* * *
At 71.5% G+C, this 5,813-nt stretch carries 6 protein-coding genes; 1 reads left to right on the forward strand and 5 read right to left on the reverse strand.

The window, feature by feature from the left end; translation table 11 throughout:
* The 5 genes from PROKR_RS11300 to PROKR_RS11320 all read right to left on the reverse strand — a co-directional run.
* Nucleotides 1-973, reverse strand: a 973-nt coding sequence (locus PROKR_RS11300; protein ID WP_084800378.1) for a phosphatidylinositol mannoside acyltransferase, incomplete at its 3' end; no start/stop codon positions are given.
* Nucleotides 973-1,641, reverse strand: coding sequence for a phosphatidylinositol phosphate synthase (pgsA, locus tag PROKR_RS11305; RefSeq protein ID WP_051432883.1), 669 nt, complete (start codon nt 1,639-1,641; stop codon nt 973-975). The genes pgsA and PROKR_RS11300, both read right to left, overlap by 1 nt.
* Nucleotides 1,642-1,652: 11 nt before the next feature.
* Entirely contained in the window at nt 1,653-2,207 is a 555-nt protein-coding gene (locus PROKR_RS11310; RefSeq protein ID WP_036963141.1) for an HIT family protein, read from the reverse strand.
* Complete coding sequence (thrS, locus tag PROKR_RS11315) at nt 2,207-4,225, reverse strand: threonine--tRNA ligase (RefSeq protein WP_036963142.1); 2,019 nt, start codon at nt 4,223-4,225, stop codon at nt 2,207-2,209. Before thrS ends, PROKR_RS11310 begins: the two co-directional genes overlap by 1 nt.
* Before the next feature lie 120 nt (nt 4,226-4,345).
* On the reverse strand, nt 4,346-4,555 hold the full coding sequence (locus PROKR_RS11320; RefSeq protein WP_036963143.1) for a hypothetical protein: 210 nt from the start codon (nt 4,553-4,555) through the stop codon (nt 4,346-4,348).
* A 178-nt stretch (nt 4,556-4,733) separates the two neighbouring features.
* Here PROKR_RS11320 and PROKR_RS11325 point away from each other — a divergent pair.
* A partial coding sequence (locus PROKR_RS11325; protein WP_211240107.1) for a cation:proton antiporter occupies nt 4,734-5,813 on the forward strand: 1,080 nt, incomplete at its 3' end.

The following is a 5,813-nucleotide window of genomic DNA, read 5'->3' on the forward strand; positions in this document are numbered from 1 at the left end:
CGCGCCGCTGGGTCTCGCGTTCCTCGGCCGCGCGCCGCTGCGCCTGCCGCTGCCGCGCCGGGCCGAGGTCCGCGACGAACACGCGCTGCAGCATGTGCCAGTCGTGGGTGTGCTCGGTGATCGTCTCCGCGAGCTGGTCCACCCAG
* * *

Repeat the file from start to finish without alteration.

At 71.5% G+C, this 5,813-nt stretch carries 6 protein-coding genes; 1 reads left to right on the forward strand and 5 read right to left on the reverse strand.

The window, feature by feature from the left end; translation table 11 throughout:
* The 5 genes from PROKR_RS11300 to PROKR_RS11320 all read right to left on the reverse strand — a co-directional run.
* Nucleotides 1-973, reverse strand: a 973-nt coding sequence (locus PROKR_RS11300; protein ID WP_084800378.1) for a phosphatidylinositol mannoside acyltransferase, incomplete at its 3' end; no start/stop codon positions are given.
* Nucleotides 973-1,641, reverse strand: coding sequence for a phosphatidylinositol phosphate synthase (pgsA, locus tag PROKR_RS11305; RefSeq protein ID WP_051432883.1), 669 nt, complete (start codon nt 1,639-1,641; stop codon nt 973-975). The genes pgsA and PROKR_RS11300, both read right to left, overlap by 1 nt.
* Nucleotides 1,642-1,652: 11 nt before the next feature.
* Entirely contained in the window at nt 1,653-2,207 is a 555-nt protein-coding gene (locus PROKR_RS11310; RefSeq protein ID WP_036963141.1) for an HIT family protein, read from the reverse strand.
* Complete coding sequence (thrS, locus tag PROKR_RS11315) at nt 2,207-4,225, reverse strand: threonine--tRNA ligase (RefSeq protein WP_036963142.1); 2,019 nt, start codon at nt 4,223-4,225, stop codon at nt 2,207-2,209. Before thrS ends, PROKR_RS11310 begins: the two co-directional genes overlap by 1 nt.
* Before the next feature lie 120 nt (nt 4,226-4,345).
* On the reverse strand, nt 4,346-4,555 hold the full coding sequence (locus PROKR_RS11320; RefSeq protein WP_036963143.1) for a hypothetical protein: 210 nt from the start codon (nt 4,553-4,555) through the stop codon (nt 4,346-4,348).
* A 178-nt stretch (nt 4,556-4,733) separates the two neighbouring features.
* Here PROKR_RS11320 and PROKR_RS11325 point away from each other — a divergent pair.
* A partial coding sequence (locus PROKR_RS11325; protein WP_211240107.1) for a cation:proton antiporter occupies nt 4,734-5,813 on the forward strand: 1,080 nt, incomplete at its 3' end.

The following is a 5,813-nucleotide window of genomic DNA, read 5'->3' on the forward strand; positions in this document are numbered from 1 at the left end:
CGCGCCGCTGGGTCTCGCGTTCCTCGGCCGCGCGCCGCTGCGCCTGCCGCTGCCGCGCCGGGCCGAGGTCCGCGACGAACACGCGCTGCAGCATGTGCCAGTCGTGGGTGTGCTCGGTGATCGTCTCCGCGAGCTGGTCCACCCAG